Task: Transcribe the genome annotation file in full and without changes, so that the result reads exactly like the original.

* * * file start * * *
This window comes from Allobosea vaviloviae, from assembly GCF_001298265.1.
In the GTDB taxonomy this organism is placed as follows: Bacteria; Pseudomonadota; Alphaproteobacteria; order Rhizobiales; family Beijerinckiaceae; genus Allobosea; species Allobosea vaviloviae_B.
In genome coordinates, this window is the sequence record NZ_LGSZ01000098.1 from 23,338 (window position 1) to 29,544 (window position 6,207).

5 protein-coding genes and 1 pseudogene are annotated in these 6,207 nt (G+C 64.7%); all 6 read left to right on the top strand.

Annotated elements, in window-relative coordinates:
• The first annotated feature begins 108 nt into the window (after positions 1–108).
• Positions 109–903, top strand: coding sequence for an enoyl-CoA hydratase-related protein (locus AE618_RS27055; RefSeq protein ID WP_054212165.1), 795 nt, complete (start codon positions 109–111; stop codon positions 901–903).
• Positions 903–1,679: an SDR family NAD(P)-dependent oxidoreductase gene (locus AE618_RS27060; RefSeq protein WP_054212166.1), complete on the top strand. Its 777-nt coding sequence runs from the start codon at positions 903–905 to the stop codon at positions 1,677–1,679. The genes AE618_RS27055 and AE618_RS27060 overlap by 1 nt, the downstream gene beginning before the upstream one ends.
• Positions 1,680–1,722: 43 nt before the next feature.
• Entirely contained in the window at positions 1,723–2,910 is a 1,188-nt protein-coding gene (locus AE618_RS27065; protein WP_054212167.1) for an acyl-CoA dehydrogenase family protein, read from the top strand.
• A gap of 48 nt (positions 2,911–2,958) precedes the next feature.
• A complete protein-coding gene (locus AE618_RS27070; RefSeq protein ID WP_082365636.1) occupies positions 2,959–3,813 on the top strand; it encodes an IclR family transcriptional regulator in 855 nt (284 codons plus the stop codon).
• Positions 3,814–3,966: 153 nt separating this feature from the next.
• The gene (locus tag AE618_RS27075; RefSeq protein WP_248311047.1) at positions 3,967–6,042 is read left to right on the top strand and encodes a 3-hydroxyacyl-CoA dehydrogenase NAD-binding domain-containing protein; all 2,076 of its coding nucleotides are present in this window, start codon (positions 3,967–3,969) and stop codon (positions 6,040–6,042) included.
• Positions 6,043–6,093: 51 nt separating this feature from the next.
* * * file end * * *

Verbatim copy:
This window comes from Allobosea vaviloviae, from assembly GCF_001298265.1.
In the GTDB taxonomy this organism is placed as follows: Bacteria; Pseudomonadota; Alphaproteobacteria; order Rhizobiales; family Beijerinckiaceae; genus Allobosea; species Allobosea vaviloviae_B.
In genome coordinates, this window is the sequence record NZ_LGSZ01000098.1 from 23,338 (window position 1) to 29,544 (window position 6,207).

5 protein-coding genes and 1 pseudogene are annotated in these 6,207 nt (G+C 64.7%); all 6 read left to right on the top strand.

Annotated elements, in window-relative coordinates:
• The first annotated feature begins 108 nt into the window (after positions 1–108).
• Positions 109–903, top strand: coding sequence for an enoyl-CoA hydratase-related protein (locus AE618_RS27055; RefSeq protein ID WP_054212165.1), 795 nt, complete (start codon positions 109–111; stop codon positions 901–903).
• Positions 903–1,679: an SDR family NAD(P)-dependent oxidoreductase gene (locus AE618_RS27060; RefSeq protein WP_054212166.1), complete on the top strand. Its 777-nt coding sequence runs from the start codon at positions 903–905 to the stop codon at positions 1,677–1,679. The genes AE618_RS27055 and AE618_RS27060 overlap by 1 nt, the downstream gene beginning before the upstream one ends.
• Positions 1,680–1,722: 43 nt before the next feature.
• Entirely contained in the window at positions 1,723–2,910 is a 1,188-nt protein-coding gene (locus AE618_RS27065; protein WP_054212167.1) for an acyl-CoA dehydrogenase family protein, read from the top strand.
• A gap of 48 nt (positions 2,911–2,958) precedes the next feature.
• A complete protein-coding gene (locus AE618_RS27070; RefSeq protein ID WP_082365636.1) occupies positions 2,959–3,813 on the top strand; it encodes an IclR family transcriptional regulator in 855 nt (284 codons plus the stop codon).
• Positions 3,814–3,966: 153 nt separating this feature from the next.
• The gene (locus tag AE618_RS27075; RefSeq protein WP_248311047.1) at positions 3,967–6,042 is read left to right on the top strand and encodes a 3-hydroxyacyl-CoA dehydrogenase NAD-binding domain-containing protein; all 2,076 of its coding nucleotides are present in this window, start codon (positions 3,967–3,969) and stop codon (positions 6,040–6,042) included.
• Positions 6,043–6,093: 51 nt separating this feature from the next.